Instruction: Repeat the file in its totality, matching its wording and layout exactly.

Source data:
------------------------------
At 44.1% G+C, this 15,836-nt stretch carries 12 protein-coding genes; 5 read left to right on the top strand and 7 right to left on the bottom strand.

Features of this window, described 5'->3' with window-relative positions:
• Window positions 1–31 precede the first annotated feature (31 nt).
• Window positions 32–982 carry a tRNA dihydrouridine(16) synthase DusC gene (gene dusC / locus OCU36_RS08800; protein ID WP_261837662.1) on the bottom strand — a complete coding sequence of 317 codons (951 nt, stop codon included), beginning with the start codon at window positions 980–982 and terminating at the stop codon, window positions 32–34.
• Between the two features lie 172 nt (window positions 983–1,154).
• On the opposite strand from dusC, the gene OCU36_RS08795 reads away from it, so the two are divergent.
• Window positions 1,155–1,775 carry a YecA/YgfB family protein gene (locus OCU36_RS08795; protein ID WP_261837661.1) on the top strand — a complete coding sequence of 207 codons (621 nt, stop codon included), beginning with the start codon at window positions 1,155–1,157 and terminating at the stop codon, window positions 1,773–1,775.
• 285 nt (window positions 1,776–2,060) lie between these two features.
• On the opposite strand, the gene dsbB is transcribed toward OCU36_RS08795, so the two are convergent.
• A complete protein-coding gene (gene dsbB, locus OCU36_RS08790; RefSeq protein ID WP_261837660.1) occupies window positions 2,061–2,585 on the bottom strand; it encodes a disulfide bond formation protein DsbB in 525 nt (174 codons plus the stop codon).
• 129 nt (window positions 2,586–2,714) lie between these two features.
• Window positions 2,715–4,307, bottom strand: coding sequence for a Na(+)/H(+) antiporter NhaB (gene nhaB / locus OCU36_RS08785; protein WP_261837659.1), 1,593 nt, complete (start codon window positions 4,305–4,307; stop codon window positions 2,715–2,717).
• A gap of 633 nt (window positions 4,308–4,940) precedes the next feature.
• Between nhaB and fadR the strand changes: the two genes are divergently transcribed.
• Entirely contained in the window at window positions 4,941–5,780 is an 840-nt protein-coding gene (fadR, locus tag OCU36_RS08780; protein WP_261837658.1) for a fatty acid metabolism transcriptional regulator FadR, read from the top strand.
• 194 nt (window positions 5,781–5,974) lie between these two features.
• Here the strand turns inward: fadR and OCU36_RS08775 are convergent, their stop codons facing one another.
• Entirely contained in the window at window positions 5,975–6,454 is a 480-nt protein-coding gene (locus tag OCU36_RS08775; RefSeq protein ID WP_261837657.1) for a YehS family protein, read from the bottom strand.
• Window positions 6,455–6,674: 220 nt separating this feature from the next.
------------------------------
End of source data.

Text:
At 44.1% G+C, this 15,836-nt stretch carries 12 protein-coding genes; 5 read left to right on the top strand and 7 right to left on the bottom strand.

Features of this window, described 5'->3' with window-relative positions:
• Window positions 1–31 precede the first annotated feature (31 nt).
• Window positions 32–982 carry a tRNA dihydrouridine(16) synthase DusC gene (gene dusC / locus OCU36_RS08800; protein ID WP_261837662.1) on the bottom strand — a complete coding sequence of 317 codons (951 nt, stop codon included), beginning with the start codon at window positions 980–982 and terminating at the stop codon, window positions 32–34.
• Between the two features lie 172 nt (window positions 983–1,154).
• On the opposite strand from dusC, the gene OCU36_RS08795 reads away from it, so the two are divergent.
• Window positions 1,155–1,775 carry a YecA/YgfB family protein gene (locus OCU36_RS08795; protein ID WP_261837661.1) on the top strand — a complete coding sequence of 207 codons (621 nt, stop codon included), beginning with the start codon at window positions 1,155–1,157 and terminating at the stop codon, window positions 1,773–1,775.
• 285 nt (window positions 1,776–2,060) lie between these two features.
• On the opposite strand, the gene dsbB is transcribed toward OCU36_RS08795, so the two are convergent.
• A complete protein-coding gene (gene dsbB, locus OCU36_RS08790; RefSeq protein ID WP_261837660.1) occupies window positions 2,061–2,585 on the bottom strand; it encodes a disulfide bond formation protein DsbB in 525 nt (174 codons plus the stop codon).
• 129 nt (window positions 2,586–2,714) lie between these two features.
• Window positions 2,715–4,307, bottom strand: coding sequence for a Na(+)/H(+) antiporter NhaB (gene nhaB / locus OCU36_RS08785; protein WP_261837659.1), 1,593 nt, complete (start codon window positions 4,305–4,307; stop codon window positions 2,715–2,717).
• A gap of 633 nt (window positions 4,308–4,940) precedes the next feature.
• Between nhaB and fadR the strand changes: the two genes are divergently transcribed.
• Entirely contained in the window at window positions 4,941–5,780 is an 840-nt protein-coding gene (fadR, locus tag OCU36_RS08780; protein WP_261837658.1) for a fatty acid metabolism transcriptional regulator FadR, read from the top strand.
• 194 nt (window positions 5,781–5,974) lie between these two features.
• Here the strand turns inward: fadR and OCU36_RS08775 are convergent, their stop codons facing one another.
• Entirely contained in the window at window positions 5,975–6,454 is a 480-nt protein-coding gene (locus tag OCU36_RS08775; RefSeq protein ID WP_261837657.1) for a YehS family protein, read from the bottom strand.
• Window positions 6,455–6,674: 220 nt separating this feature from the next.